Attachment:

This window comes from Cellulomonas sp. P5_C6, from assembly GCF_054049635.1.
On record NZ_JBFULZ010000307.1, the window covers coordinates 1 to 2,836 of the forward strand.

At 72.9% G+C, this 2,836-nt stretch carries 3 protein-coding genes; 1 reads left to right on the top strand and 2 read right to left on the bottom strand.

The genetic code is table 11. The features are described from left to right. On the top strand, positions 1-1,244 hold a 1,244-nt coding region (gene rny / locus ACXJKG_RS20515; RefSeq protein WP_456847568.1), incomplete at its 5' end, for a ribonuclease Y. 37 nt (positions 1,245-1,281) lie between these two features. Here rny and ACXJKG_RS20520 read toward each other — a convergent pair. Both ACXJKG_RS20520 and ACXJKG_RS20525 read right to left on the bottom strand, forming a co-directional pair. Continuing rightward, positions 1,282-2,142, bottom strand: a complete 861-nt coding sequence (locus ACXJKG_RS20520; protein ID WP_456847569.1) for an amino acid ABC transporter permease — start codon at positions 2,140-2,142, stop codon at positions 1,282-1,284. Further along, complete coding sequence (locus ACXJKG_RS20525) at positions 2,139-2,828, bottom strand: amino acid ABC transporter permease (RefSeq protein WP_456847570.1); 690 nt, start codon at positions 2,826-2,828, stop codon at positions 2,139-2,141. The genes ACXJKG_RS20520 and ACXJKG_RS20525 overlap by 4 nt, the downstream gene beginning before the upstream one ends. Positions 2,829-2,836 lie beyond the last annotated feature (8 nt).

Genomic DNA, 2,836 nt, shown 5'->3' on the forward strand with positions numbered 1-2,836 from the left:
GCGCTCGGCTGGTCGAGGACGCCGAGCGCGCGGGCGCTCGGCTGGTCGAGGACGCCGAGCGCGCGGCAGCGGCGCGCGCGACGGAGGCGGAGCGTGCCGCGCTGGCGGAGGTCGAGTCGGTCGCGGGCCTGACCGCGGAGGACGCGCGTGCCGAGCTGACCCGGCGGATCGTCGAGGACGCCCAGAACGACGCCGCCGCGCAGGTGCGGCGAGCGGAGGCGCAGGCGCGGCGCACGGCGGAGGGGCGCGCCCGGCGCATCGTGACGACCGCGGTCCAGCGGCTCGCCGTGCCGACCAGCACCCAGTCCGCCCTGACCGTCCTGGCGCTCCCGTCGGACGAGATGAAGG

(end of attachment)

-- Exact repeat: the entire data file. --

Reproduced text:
This window comes from Cellulomonas sp. P5_C6, from assembly GCF_054049635.1.
On record NZ_JBFULZ010000307.1, the window covers coordinates 1 to 2,836 of the forward strand.

At 72.9% G+C, this 2,836-nt stretch carries 3 protein-coding genes; 1 reads left to right on the top strand and 2 read right to left on the bottom strand.

The genetic code is table 11. The features are described from left to right. On the top strand, positions 1-1,244 hold a 1,244-nt coding region (gene rny / locus ACXJKG_RS20515; RefSeq protein WP_456847568.1), incomplete at its 5' end, for a ribonuclease Y. 37 nt (positions 1,245-1,281) lie between these two features. Here rny and ACXJKG_RS20520 read toward each other — a convergent pair. Both ACXJKG_RS20520 and ACXJKG_RS20525 read right to left on the bottom strand, forming a co-directional pair. Continuing rightward, positions 1,282-2,142, bottom strand: a complete 861-nt coding sequence (locus ACXJKG_RS20520; protein ID WP_456847569.1) for an amino acid ABC transporter permease — start codon at positions 2,140-2,142, stop codon at positions 1,282-1,284. Further along, complete coding sequence (locus ACXJKG_RS20525) at positions 2,139-2,828, bottom strand: amino acid ABC transporter permease (RefSeq protein WP_456847570.1); 690 nt, start codon at positions 2,826-2,828, stop codon at positions 2,139-2,141. The genes ACXJKG_RS20520 and ACXJKG_RS20525 overlap by 4 nt, the downstream gene beginning before the upstream one ends. Positions 2,829-2,836 lie beyond the last annotated feature (8 nt).

Genomic DNA, 2,836 nt, shown 5'->3' on the forward strand with positions numbered 1-2,836 from the left:
GCGCTCGGCTGGTCGAGGACGCCGAGCGCGCGGGCGCTCGGCTGGTCGAGGACGCCGAGCGCGCGGCAGCGGCGCGCGCGACGGAGGCGGAGCGTGCCGCGCTGGCGGAGGTCGAGTCGGTCGCGGGCCTGACCGCGGAGGACGCGCGTGCCGAGCTGACCCGGCGGATCGTCGAGGACGCCCAGAACGACGCCGCCGCGCAGGTGCGGCGAGCGGAGGCGCAGGCGCGGCGCACGGCGGAGGGGCGCGCCCGGCGCATCGTGACGACCGCGGTCCAGCGGCTCGCCGTGCCGACCAGCACCCAGTCCGCCCTGACCGTCCTGGCGCTCCCGTCGGACGAGATGAAGG